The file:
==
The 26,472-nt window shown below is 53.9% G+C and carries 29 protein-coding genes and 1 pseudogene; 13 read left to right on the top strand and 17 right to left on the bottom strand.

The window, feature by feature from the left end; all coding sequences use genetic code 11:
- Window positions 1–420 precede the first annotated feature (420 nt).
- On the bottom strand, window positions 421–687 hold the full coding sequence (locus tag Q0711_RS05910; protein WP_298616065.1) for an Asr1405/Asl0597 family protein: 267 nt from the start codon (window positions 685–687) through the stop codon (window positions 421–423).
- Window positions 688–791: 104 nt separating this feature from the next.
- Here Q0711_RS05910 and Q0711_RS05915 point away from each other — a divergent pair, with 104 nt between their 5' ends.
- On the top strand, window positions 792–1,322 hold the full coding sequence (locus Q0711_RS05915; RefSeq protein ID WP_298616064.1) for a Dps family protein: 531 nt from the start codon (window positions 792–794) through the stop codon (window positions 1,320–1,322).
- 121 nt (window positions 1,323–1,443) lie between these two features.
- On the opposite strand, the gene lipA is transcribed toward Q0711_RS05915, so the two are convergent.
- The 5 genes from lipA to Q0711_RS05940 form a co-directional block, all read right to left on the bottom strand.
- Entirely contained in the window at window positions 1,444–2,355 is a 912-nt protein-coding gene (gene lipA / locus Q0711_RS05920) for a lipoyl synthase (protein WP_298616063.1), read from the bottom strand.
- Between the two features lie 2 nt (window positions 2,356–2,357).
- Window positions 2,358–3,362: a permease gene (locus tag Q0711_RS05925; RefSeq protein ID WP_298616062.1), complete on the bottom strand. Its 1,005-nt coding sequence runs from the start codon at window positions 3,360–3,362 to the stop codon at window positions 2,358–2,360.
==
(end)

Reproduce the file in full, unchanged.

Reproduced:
The 26,472-nt window shown below is 53.9% G+C and carries 29 protein-coding genes and 1 pseudogene; 13 read left to right on the top strand and 17 right to left on the bottom strand.

The window, feature by feature from the left end; all coding sequences use genetic code 11:
- Window positions 1–420 precede the first annotated feature (420 nt).
- On the bottom strand, window positions 421–687 hold the full coding sequence (locus tag Q0711_RS05910; protein WP_298616065.1) for an Asr1405/Asl0597 family protein: 267 nt from the start codon (window positions 685–687) through the stop codon (window positions 421–423).
- Window positions 688–791: 104 nt separating this feature from the next.
- Here Q0711_RS05910 and Q0711_RS05915 point away from each other — a divergent pair, with 104 nt between their 5' ends.
- On the top strand, window positions 792–1,322 hold the full coding sequence (locus Q0711_RS05915; RefSeq protein ID WP_298616064.1) for a Dps family protein: 531 nt from the start codon (window positions 792–794) through the stop codon (window positions 1,320–1,322).
- 121 nt (window positions 1,323–1,443) lie between these two features.
- On the opposite strand, the gene lipA is transcribed toward Q0711_RS05915, so the two are convergent.
- The 5 genes from lipA to Q0711_RS05940 form a co-directional block, all read right to left on the bottom strand.
- Entirely contained in the window at window positions 1,444–2,355 is a 912-nt protein-coding gene (gene lipA / locus Q0711_RS05920) for a lipoyl synthase (protein WP_298616063.1), read from the bottom strand.
- Between the two features lie 2 nt (window positions 2,356–2,357).
- Window positions 2,358–3,362: a permease gene (locus tag Q0711_RS05925; RefSeq protein ID WP_298616062.1), complete on the bottom strand. Its 1,005-nt coding sequence runs from the start codon at window positions 3,360–3,362 to the stop codon at window positions 2,358–2,360.